Higher tax collections to help improve fiscal deficit: Jaitley

New Delhi: Finance Minister Arun Jaitley on Monday said direct tax collections for the current financial year were likely to increase by 14-15 percent, enabling the government to improve upon its fiscal deficit target of 3.9 percent.

In his address to the annual conference here of senior officials of the Central Board of Direct Taxes (CBDT), Jaitley praised the income tax department for achieving a 9 percent growth in the last financial year and said: “It goes to the credit of the direct taxes department that even when the economy was recovering from a slowdown last year, when many did not expect tax collections to rise significantly, direct tax collections did rise by more than 9 percent, which brought us very close to the revised targets.”

“This year, with increased buoyancy and improved GDP growth rates, we expect a growth of around 14 to 15 percent, and that seems reasonably plausible. It is only thus that the increased expenditure of the government can be met,” Jaitley added.

The finance minister told the conference of chief commissioners of income tax that they have a responsibility to recover every rupee that is due to the government.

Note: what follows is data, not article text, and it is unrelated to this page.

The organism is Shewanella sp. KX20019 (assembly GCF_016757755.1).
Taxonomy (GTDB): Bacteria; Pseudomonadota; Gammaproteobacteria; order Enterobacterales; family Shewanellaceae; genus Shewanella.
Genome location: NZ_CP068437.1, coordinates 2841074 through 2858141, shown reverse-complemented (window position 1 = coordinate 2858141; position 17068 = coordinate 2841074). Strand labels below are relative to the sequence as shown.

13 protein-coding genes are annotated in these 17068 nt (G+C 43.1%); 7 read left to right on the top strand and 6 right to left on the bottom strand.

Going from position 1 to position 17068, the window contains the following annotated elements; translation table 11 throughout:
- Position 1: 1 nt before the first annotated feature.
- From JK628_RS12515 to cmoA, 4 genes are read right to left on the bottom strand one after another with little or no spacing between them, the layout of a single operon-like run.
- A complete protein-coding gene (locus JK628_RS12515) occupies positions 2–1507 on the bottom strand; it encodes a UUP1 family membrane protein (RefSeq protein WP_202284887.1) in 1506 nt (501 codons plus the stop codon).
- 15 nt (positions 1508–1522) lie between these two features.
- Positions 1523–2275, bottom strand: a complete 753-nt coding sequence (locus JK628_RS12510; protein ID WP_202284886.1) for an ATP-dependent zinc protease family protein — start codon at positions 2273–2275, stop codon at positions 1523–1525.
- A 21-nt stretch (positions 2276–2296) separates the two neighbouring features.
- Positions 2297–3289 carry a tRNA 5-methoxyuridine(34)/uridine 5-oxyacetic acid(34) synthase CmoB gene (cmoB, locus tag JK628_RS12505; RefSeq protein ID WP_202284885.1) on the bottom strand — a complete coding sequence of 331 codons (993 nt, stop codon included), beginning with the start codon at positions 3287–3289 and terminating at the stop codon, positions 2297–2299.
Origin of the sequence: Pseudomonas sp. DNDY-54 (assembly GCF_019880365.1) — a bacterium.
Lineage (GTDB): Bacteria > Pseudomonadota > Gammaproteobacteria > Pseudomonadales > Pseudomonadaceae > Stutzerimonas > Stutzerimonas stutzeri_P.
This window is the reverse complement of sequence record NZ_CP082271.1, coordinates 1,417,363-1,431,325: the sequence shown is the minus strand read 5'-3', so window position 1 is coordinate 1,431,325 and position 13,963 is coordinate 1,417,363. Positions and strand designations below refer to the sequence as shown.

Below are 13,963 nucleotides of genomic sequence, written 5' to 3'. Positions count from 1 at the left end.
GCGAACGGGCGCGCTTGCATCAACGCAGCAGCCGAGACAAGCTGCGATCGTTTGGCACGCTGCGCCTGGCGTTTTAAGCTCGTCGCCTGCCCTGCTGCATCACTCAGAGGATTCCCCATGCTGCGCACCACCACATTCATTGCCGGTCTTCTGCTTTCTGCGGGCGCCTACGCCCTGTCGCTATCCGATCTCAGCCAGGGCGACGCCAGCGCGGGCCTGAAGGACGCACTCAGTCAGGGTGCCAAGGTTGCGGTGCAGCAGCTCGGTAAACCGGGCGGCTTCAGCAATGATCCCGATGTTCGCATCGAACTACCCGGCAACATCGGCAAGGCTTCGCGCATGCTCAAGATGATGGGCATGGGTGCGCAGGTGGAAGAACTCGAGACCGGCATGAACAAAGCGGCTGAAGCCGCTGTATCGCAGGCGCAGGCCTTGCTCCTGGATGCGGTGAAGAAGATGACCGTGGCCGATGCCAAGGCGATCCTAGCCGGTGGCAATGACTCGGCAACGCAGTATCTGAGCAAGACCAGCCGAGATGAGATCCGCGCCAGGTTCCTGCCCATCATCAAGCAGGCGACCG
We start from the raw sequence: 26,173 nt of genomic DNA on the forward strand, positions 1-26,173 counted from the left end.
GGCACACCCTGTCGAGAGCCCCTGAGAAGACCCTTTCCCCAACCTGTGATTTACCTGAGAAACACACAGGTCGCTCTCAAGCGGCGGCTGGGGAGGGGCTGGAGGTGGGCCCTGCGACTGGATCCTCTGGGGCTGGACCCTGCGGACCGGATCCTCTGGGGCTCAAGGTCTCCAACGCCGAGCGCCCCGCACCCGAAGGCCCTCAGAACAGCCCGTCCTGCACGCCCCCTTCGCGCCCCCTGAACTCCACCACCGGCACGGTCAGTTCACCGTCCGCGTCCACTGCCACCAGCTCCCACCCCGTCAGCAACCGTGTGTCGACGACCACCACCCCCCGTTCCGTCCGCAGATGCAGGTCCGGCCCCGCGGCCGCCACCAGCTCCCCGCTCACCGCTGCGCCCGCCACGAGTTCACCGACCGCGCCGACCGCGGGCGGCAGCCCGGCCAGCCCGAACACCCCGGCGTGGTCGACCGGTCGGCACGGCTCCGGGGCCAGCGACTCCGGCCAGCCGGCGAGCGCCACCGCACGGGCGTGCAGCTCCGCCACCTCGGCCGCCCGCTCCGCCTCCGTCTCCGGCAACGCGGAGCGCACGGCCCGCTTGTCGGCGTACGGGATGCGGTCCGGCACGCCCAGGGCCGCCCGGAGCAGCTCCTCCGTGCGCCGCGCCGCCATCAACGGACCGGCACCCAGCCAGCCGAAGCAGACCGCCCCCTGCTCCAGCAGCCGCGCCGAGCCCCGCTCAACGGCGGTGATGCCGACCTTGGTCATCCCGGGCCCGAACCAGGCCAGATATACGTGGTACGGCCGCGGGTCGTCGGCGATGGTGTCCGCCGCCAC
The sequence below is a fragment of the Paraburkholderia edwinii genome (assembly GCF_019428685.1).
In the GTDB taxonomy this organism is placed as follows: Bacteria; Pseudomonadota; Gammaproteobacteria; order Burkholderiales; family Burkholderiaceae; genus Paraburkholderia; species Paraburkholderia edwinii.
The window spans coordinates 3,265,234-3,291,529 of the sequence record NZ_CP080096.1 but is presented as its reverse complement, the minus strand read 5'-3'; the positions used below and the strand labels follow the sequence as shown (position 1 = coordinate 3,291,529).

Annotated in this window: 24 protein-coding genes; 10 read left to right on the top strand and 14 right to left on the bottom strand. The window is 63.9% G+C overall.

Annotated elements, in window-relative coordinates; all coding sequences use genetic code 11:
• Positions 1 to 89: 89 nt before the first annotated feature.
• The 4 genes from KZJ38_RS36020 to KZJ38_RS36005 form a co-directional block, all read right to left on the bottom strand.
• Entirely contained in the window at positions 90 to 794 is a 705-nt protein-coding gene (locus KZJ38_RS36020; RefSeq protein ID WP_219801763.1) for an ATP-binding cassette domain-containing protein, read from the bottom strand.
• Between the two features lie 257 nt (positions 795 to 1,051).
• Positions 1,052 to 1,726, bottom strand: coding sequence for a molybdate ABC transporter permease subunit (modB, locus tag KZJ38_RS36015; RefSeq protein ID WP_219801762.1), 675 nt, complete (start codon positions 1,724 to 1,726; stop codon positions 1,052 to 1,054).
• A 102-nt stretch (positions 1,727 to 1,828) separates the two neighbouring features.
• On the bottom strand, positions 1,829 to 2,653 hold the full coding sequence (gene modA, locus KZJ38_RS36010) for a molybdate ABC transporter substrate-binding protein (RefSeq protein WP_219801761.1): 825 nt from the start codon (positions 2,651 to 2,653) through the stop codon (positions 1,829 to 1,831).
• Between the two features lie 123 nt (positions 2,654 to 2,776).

“You have the responsibility to recover every rupee which is due to the government. A tax is either payable or not payable. If it is not payable, then no attempt has to be made to recover it; but if it is payable, then there is no scope for any collateral consideration as to why it must not be recovered for the government,” Jaitley said.

He had, in his first full union budget in February 2015, extended the target deadline for controlling fiscal deficit to three percent, reasoning that insistence on a timetable to contain the deficit would harm growth prospects.

The fiscal deficit targets have been set at 3.9 percent for 2015-16, 3.5 percent for 2016-17, and 3.0 percent for 2017-18.

Jaitley, however, told senior tax officials on Monday that the Modi government would prefer to increase expenditure on social sector schemes instead of improving its fiscal deficit target.